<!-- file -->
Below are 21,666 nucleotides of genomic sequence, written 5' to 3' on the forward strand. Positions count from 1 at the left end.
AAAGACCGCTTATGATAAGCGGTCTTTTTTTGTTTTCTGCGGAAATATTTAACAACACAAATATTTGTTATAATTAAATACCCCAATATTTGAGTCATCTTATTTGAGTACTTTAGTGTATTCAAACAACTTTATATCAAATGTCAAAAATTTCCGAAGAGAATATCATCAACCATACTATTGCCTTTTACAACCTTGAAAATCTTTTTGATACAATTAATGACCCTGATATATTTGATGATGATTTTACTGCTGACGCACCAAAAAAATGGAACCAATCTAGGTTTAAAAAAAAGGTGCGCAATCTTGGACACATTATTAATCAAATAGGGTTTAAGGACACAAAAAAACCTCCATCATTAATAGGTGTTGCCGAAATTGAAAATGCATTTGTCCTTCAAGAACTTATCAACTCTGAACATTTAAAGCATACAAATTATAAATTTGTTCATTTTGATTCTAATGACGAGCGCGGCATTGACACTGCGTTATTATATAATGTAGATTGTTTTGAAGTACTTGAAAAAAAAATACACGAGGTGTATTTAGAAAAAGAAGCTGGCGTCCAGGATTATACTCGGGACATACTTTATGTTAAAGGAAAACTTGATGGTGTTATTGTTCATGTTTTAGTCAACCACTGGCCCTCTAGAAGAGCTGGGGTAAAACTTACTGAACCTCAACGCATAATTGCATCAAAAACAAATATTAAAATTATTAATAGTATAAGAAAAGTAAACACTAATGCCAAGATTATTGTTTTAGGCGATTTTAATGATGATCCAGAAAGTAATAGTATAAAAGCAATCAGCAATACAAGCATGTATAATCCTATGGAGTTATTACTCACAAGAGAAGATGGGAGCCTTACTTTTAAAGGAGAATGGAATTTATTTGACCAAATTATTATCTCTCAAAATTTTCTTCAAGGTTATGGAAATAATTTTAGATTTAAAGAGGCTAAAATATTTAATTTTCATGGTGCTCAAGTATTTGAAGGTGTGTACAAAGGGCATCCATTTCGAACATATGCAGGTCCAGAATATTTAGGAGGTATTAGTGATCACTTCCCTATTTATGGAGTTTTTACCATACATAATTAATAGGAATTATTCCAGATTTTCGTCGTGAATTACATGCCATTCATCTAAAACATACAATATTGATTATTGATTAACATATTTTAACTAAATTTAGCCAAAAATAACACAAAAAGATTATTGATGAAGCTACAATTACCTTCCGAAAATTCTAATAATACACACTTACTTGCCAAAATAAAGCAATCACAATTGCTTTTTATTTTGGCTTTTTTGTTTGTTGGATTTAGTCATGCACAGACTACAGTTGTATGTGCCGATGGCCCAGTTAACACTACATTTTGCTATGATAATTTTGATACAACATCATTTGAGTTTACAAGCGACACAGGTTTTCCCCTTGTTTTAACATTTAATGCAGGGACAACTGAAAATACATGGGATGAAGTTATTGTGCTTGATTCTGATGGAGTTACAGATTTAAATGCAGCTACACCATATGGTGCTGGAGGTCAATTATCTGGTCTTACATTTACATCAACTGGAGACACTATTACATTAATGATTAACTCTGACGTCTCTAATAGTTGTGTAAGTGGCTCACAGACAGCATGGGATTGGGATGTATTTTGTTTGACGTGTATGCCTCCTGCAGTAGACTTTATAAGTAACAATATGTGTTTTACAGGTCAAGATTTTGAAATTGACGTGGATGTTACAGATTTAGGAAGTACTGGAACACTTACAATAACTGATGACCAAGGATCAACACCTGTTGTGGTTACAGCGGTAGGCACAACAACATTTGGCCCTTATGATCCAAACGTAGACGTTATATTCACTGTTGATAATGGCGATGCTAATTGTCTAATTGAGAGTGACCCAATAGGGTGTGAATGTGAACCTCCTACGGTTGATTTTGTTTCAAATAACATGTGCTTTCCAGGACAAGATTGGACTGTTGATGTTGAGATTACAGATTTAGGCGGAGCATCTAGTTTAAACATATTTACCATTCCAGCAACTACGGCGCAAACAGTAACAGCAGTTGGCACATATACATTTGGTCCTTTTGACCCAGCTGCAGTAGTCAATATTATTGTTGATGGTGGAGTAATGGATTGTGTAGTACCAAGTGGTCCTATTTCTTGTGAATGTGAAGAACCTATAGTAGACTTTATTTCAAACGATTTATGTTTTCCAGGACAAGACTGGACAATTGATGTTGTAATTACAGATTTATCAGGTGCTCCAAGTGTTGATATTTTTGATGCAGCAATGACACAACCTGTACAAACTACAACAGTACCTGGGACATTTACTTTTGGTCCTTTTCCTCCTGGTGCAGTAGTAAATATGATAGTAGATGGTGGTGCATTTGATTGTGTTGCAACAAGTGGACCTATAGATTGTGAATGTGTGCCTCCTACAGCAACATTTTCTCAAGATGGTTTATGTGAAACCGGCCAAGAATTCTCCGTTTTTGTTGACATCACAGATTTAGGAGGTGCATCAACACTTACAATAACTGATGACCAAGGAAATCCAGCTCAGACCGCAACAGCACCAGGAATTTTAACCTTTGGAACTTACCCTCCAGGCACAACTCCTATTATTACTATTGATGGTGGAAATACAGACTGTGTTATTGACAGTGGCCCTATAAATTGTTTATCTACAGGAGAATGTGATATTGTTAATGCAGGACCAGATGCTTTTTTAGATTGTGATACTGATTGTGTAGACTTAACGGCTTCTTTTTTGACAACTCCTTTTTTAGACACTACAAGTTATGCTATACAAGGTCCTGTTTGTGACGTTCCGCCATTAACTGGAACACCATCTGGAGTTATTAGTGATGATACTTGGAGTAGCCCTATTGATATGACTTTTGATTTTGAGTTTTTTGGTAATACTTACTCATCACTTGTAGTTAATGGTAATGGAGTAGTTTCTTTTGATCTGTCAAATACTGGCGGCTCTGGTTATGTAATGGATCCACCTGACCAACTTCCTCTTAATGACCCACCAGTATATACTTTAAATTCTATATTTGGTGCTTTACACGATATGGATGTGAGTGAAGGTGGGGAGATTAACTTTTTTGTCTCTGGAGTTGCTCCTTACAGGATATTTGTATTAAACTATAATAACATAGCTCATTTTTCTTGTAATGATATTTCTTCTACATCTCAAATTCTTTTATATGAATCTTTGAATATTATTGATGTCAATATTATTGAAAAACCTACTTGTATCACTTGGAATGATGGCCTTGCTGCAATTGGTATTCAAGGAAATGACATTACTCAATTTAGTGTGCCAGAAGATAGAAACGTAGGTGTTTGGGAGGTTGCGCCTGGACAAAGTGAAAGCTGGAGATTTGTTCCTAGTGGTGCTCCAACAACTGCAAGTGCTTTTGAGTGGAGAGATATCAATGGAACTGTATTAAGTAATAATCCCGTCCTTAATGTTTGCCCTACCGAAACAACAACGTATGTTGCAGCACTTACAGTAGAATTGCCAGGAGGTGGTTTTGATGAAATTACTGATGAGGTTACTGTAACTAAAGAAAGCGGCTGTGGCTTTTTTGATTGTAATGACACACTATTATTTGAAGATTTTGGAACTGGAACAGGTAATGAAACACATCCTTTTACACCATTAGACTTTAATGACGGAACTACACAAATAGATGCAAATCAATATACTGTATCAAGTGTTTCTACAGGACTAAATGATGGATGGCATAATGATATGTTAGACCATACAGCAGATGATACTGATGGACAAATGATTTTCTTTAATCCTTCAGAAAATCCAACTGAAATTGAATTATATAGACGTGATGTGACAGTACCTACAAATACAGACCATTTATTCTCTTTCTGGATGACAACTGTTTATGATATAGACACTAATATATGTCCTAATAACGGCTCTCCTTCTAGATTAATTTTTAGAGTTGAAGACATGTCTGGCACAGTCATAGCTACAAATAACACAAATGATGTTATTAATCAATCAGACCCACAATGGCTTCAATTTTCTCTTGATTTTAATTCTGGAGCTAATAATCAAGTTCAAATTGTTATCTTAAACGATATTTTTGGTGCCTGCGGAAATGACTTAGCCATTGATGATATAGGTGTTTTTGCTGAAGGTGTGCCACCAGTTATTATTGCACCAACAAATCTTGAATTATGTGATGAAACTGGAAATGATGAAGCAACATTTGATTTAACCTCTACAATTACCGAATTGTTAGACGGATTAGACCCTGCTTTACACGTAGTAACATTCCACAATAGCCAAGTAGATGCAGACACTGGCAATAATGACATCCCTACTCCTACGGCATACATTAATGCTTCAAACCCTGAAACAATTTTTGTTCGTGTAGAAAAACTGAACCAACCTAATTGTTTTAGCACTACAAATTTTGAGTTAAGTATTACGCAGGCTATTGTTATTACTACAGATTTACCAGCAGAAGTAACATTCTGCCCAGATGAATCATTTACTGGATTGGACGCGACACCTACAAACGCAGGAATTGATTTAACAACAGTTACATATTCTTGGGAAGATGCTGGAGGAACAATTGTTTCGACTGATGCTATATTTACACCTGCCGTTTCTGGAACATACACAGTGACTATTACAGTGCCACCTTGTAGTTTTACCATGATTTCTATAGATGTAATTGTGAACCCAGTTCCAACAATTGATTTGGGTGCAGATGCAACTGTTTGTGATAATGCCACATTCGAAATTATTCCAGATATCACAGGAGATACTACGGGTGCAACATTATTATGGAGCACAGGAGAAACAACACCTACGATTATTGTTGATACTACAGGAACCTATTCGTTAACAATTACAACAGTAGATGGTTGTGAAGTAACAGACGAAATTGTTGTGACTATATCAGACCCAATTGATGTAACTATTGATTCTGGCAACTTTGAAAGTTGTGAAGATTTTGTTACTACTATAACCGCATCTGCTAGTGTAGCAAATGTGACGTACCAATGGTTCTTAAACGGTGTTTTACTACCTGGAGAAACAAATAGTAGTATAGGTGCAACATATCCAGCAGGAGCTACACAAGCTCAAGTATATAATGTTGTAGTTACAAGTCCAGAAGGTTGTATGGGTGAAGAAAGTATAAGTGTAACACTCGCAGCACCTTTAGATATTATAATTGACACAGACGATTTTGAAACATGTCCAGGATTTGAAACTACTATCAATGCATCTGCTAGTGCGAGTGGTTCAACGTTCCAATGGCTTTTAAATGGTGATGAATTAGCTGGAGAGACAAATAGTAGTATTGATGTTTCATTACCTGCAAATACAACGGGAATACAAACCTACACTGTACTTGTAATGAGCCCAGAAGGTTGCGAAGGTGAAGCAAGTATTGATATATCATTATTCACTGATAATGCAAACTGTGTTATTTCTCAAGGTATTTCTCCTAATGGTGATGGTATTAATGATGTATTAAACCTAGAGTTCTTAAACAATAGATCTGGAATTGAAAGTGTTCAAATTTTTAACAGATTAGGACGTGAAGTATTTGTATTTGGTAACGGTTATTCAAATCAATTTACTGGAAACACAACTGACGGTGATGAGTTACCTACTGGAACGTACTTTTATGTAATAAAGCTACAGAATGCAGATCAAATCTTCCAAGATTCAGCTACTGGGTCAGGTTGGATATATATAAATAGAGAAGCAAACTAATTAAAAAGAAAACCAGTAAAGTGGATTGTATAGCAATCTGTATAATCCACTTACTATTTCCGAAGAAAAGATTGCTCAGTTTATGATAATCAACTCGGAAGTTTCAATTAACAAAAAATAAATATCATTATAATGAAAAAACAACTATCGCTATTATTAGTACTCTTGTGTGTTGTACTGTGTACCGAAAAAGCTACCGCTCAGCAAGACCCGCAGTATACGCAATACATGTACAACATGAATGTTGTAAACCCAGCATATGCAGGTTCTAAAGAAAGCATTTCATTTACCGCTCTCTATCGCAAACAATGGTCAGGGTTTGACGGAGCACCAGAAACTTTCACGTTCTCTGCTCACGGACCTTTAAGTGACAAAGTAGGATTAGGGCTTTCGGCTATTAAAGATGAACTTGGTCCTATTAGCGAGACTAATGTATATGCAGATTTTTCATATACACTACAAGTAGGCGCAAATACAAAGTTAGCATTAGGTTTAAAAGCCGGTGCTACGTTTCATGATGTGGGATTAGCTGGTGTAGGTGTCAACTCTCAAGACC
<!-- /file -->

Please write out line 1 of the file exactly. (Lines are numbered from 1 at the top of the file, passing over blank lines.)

Below are 21,666 nucleotides of genomic sequence, written 5' to 3' on the forward strand. Positions count from 1 at the left end.